A former City headhunter turned photographer who took one of the defining pictures from last year’s Black Lives Matter protests in London has been appointed chair of Britain’s largest arts centre.
Nel mese di giugno, Harriman photographed 18-year-old protester Darcy Bourne with a banner which simply asked: “Why is ending racism a debate?"
The image went viral after being shared by figures including the Vogue editor, Edward Enninful, the athlete Dina Asher-Smith, the racing car driver Lewis Hamilton, and Martin Luther King III.
Enninful described Harriman as the “voice that was missing” and commissioned him to be the first black man to shoot the cover of British Vogue, taking portrait photographs of activists including the footballer Marcus Rashford and the model and mental health campaigner Adwoa Aboah.
Harriman approached Sotheby’s about selling the first print of the Darcy Bourne image to raise money for the Anthony Nolan blood cancer charity. It sold for £10,000, more than double the estimate.
His stratospheric rise as a photographer was all the more remarkable in that he only took up photography about four years ago. His wife gave him a camera as a present for his 39th birthday and he taught himself using YouTube videos.
It was something of a calling, he told the Guardian. At school “when most boys were talking about football I was talking about the lighting in [the Stanley Kubrick film] Barry Lyndon”, Egli ha detto.
Harriman previously worked in the City as a headhunter. He subsequently founded a media content, tech and commerce company called What We See.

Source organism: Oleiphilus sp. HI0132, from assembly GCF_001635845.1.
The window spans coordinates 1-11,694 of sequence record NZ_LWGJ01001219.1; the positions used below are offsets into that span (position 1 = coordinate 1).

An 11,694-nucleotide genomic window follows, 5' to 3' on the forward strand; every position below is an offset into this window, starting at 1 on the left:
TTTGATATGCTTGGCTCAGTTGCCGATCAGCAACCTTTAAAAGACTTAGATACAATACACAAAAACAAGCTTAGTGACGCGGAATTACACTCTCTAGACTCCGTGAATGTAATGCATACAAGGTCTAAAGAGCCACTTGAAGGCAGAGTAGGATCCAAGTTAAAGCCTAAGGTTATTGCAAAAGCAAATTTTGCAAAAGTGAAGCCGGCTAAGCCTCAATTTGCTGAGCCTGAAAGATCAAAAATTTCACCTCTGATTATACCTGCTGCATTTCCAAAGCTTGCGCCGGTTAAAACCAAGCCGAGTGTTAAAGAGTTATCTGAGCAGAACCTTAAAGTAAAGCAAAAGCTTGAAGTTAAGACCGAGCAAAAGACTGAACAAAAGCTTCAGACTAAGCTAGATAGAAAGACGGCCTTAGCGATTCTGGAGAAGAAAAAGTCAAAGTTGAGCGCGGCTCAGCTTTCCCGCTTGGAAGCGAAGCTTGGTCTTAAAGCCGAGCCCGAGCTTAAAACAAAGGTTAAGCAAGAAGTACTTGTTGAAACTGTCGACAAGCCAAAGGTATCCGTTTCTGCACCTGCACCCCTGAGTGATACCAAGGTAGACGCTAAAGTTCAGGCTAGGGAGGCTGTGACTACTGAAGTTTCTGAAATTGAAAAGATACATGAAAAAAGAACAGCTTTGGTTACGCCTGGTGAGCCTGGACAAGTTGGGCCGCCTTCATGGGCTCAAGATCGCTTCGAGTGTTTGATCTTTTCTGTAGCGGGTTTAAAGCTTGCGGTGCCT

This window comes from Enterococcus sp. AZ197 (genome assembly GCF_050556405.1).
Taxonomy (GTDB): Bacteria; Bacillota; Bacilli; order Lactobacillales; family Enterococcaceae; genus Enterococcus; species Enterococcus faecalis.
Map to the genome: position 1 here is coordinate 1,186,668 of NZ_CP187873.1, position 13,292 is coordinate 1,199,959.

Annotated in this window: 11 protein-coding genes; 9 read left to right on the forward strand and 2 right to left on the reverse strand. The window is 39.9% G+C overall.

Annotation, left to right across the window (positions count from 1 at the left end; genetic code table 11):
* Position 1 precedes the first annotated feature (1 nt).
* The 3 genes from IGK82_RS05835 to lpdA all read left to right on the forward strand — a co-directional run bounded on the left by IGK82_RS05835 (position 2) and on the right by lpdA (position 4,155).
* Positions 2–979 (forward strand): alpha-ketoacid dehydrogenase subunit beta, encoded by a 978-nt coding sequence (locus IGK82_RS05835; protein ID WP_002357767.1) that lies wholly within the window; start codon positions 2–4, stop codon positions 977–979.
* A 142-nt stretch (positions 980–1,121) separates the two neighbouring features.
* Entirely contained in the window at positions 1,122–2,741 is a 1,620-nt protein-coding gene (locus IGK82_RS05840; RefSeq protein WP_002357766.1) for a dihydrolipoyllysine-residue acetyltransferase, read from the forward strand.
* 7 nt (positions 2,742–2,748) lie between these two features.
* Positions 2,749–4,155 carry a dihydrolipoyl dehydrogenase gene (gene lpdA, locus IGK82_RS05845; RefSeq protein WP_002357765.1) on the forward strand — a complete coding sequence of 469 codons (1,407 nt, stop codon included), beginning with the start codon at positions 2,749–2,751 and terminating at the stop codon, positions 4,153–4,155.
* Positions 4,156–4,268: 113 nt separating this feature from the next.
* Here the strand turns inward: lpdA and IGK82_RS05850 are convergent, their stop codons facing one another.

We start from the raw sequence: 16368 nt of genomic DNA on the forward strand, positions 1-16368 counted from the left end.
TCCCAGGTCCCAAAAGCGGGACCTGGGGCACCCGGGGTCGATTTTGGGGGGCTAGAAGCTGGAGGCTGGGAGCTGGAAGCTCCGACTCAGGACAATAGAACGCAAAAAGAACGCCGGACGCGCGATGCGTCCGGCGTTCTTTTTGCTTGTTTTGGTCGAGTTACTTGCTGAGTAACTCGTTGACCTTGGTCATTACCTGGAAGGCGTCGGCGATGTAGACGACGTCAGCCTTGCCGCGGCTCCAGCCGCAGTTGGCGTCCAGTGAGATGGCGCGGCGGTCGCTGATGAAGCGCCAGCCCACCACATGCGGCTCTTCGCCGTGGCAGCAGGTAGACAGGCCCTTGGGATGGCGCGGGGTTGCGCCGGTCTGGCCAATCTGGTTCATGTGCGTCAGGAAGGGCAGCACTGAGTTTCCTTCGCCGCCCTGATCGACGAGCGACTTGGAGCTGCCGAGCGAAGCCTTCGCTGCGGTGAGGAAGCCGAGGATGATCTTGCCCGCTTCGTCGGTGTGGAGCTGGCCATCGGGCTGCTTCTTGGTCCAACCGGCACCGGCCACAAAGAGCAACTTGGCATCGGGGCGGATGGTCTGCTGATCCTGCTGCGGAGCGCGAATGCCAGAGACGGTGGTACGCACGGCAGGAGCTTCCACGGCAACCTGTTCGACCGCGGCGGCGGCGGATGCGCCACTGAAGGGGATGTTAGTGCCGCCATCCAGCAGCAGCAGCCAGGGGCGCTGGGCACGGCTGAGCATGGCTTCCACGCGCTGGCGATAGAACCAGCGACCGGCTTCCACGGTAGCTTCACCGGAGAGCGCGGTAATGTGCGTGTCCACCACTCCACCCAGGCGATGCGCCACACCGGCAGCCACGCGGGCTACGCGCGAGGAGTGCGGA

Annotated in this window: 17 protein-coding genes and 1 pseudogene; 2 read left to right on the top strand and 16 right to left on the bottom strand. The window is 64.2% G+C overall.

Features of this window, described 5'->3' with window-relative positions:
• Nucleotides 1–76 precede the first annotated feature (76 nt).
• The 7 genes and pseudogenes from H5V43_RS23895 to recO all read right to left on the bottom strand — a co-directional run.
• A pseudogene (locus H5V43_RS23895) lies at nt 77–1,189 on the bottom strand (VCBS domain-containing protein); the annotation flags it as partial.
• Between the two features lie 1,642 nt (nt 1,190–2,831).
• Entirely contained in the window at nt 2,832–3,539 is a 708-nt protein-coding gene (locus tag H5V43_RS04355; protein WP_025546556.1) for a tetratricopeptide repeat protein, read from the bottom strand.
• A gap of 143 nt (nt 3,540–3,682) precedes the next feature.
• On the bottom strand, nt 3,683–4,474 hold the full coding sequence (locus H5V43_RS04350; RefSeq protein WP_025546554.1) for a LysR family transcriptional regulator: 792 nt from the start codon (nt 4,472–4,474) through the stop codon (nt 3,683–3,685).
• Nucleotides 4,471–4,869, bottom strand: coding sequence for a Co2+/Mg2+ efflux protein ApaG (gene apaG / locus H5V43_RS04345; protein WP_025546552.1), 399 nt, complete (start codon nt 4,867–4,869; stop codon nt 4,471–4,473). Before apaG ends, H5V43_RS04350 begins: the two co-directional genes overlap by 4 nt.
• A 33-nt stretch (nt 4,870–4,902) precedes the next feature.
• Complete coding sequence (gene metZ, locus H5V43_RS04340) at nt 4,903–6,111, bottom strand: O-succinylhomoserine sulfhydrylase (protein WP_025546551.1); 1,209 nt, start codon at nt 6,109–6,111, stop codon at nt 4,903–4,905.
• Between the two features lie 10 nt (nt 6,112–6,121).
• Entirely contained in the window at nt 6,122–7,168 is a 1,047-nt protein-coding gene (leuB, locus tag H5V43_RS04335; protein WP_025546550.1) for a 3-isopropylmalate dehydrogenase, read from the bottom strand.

He said he was hugely excited to be taking up the new post. “I believe the incredible mix of art voices that Southbank Centre offers has never been more important, and has huge potential as we develop a modern, post-lockdown cultural institution and explore new ways to innovate and bring arts to our communities," Egli ha detto.
Luke Mayhew, a former managing director of John Lewis’s department stores, has been appointed deputy chair.
The culture secretary, Oliver Dowden, has approved Harriman’s appointment following the recommendation of the centre’s board and after consultation with Arts Council England (ACE).
Sir Nicholas Serota, the chair of ACE, said Harriman was joining the centre at a time of national recovery when access to the arts was vital. “His proven commitment to innovation and to the diverse voices of the UK will be especially valuable to an iconic institution which was conceived as a beacon for culture of all kinds as the nation emerged from the trauma of world war.”
The Southbank Centre is recovering after a devastating year which saw losses of £25m and a redundancy programme which resulted in it losing 50% of its staff. It survives thanks to a £10.9m loan from the government’s cultural recovery fund.